The new iOs 7 home screen icons are slightly more rounded than previous versions. You can see this easily if you have any icons with a rounded bezel on the icon. When you look at the MoneyWall2 app, you can see that the edges of the white bezel are cut off. A simple way to fix this is to remove the bezel or stroke, and you get something like MoneyWall, which fits in with the overall feel of iOs7 a little better.
The above image shows the difference between the two. You can download a template here: http://dribbble.com/shots/1127699-iOS-7-icon-shape-PSD?list=users
One of the great aspects of working on mobile apps is coming up with new UIs to handle lots of information on a tiny screen. Every now and again you have a break thru. And I think this is what we have achieved in our new currency convertor app. You will have to wait until it is approved by Apple until you can try it out, but it does make converting different currencies a whole lot easier.
And after a parade yesterday, the big game is on today, the biggest game in Australia. We will be watching it at a pub near St Kilda, and it seems almost everyone in Melbourne is going for Fremantle, except for the Hawthorn fans.
Rather than sending around 3mb pictures, offer to automatically resize the image when attached to an email.
Our app is coming out real soon, and one of the things we have spend a lot of time working on is fixing the GPS locations. Since the Tram people like to make it hard, and have stopped releasing a file with all the locations of the stops, we had to compromise. To do this we used a revere GPS lookup function, that wasn’t too good at finding trams stops. So we have to go through and massage all the data. Yup, over 1,000 stops. Here is what it looks like when not fixed., rather than follow Flemington Rd road, the stops jump all over the place.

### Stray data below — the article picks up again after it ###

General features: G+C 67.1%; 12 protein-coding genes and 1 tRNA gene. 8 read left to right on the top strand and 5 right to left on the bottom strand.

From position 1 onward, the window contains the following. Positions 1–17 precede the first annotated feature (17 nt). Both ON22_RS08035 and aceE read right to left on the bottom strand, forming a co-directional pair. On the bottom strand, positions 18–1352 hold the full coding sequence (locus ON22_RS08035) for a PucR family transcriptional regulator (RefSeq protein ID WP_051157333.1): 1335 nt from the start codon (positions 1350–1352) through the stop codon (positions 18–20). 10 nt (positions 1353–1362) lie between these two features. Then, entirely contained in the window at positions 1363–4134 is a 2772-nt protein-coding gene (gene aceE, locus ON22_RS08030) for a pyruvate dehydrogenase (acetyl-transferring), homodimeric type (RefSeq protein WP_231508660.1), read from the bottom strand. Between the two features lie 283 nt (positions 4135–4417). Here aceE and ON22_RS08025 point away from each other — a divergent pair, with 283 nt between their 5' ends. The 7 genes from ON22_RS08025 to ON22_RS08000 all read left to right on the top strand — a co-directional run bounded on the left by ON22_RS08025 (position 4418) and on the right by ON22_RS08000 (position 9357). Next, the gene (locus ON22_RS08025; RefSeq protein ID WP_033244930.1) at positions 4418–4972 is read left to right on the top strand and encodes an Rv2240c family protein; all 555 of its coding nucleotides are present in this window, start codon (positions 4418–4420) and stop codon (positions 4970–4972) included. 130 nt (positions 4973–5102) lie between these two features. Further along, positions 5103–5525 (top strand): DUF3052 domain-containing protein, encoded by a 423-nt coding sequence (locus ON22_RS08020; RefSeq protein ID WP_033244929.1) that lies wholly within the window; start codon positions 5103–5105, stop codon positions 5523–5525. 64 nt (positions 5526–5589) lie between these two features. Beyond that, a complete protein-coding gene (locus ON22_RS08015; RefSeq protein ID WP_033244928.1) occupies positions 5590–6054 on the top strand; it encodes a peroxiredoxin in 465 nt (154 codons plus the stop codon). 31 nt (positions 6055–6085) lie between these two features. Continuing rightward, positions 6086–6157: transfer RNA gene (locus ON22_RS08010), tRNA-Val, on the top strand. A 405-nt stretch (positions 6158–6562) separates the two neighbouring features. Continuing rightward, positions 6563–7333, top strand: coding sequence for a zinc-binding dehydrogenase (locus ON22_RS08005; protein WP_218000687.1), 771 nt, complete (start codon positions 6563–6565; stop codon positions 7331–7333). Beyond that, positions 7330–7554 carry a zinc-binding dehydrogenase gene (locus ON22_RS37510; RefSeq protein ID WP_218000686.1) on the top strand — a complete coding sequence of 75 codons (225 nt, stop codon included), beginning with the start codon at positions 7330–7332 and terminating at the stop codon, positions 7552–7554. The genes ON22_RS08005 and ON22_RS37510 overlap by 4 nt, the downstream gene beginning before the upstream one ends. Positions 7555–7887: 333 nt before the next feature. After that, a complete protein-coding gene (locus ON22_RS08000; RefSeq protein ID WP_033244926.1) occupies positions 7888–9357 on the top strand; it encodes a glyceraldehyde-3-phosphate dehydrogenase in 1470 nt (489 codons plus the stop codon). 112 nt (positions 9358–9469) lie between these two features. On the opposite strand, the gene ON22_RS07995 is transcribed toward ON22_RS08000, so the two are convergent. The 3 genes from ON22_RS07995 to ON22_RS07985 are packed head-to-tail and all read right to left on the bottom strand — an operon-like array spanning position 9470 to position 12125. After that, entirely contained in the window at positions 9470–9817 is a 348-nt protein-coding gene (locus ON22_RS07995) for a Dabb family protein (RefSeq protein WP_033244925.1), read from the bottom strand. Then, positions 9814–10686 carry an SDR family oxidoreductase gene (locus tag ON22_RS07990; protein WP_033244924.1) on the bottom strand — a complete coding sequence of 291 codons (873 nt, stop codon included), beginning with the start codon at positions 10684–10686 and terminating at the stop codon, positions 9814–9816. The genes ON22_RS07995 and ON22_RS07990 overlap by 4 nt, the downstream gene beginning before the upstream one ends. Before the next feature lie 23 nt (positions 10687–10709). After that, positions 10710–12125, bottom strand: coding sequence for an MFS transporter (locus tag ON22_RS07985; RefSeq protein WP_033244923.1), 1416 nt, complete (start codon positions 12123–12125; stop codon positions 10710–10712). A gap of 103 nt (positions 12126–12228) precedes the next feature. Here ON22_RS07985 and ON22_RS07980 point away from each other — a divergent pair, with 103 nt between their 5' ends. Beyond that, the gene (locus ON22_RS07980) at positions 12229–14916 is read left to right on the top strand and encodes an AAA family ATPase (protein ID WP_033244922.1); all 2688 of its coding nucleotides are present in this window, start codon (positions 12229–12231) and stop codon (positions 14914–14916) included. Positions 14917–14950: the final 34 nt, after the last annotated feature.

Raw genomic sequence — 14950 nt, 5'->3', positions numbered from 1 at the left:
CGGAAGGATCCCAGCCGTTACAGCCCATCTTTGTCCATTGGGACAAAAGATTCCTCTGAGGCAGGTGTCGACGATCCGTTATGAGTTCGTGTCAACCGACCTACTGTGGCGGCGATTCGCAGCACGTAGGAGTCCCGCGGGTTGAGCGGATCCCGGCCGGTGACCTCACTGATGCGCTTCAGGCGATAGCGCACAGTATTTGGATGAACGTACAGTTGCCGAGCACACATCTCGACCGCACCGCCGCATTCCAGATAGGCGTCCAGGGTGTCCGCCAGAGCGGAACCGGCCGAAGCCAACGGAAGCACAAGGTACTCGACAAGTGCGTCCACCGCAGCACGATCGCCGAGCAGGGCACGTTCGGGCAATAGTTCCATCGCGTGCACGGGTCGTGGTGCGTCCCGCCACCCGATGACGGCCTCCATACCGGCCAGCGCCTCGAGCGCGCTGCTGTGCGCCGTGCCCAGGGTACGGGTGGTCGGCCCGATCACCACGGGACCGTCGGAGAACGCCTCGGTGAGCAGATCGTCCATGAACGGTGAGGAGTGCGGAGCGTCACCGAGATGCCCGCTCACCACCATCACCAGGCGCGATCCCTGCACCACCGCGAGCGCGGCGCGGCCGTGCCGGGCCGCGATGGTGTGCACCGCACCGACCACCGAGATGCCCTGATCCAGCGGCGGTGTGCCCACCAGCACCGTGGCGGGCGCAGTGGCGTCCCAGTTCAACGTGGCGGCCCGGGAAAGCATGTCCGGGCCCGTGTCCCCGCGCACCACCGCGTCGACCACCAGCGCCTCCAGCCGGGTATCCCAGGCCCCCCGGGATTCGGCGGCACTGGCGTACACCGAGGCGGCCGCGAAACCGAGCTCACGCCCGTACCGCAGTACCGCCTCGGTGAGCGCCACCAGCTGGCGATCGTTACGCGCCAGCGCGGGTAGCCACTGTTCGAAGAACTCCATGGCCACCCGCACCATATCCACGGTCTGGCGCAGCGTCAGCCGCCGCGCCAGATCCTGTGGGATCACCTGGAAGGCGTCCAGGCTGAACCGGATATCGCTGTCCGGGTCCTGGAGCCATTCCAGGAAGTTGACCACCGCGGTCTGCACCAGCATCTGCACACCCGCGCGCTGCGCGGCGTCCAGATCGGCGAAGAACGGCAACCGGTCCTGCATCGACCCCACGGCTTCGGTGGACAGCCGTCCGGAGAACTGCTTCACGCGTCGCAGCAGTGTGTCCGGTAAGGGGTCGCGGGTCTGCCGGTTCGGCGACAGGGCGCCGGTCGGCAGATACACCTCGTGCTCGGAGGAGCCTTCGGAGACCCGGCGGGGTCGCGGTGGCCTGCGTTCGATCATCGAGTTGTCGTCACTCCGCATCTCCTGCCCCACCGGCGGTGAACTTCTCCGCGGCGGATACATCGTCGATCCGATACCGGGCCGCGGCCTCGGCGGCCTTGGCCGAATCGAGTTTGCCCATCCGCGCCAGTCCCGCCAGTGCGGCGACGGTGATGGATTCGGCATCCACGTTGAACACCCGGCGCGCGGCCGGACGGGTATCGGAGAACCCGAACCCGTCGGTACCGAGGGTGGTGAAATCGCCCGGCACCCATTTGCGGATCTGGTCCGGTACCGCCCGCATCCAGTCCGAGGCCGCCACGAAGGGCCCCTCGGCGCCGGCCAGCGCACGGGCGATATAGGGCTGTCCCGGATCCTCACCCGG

Amazing photo taking at the back of a train.
Whenever a new Xcode release and iOs version comes out, there is a lot of new adjustments to make. Apple make a lot of change that are a real pain at the start, but generally make sense after a while.
With Xcode 5, apple have added ARC (automatic reference counting) when you compile the application. This breaks a lot of the old way of doing things, such as release, autorelease, and using NSAutoreleasePool.
So if we have code such as this:
NSAutoreleasePool *pool = [[NSAutoreleasePool alloc] init];
We will get an error. But all we need to do is change the format of the code to this:
Or you can switch of ARC by setting CLANG_ENABLE_OBJC_ARC to NO in the Build Settings of your app.
You can read more about ARC here https://developer.apple.com/library/ios/releasenotes/ObjectiveC/RN-TransitioningToARC/Introduction/Introduction.html
When importing old files, into your new iOs 7 project, you can go through and alter the file to remove all release, retain, autorelease to make it ARC compliant, or you can set ARC of on those particular files. The switch
-fno-objc-arc disable ARC, and you administer it by going to Build Phases, clicking on each file, and add it as a flag, just as in the picture below.
So this is a big claim, why are our transit apps the best in the world? We have one thing that all the other apps do not, our apps are designed to work offline. All our apps with work offline, including offline maps, and most importantly offline calculations. This is important even if you do have internet access, because on the London Underground, New York subway, or the Paris Metro you will have no access. And if you change your plans, you want to do this without having to head above ground again.
We are always looking at adding new stuff to our app, so a long with all the train routes, we also now include the Free city tram 35. Trams are usually a bit of a ripoff, all except this one, which just loops the city. Look for it in our next release.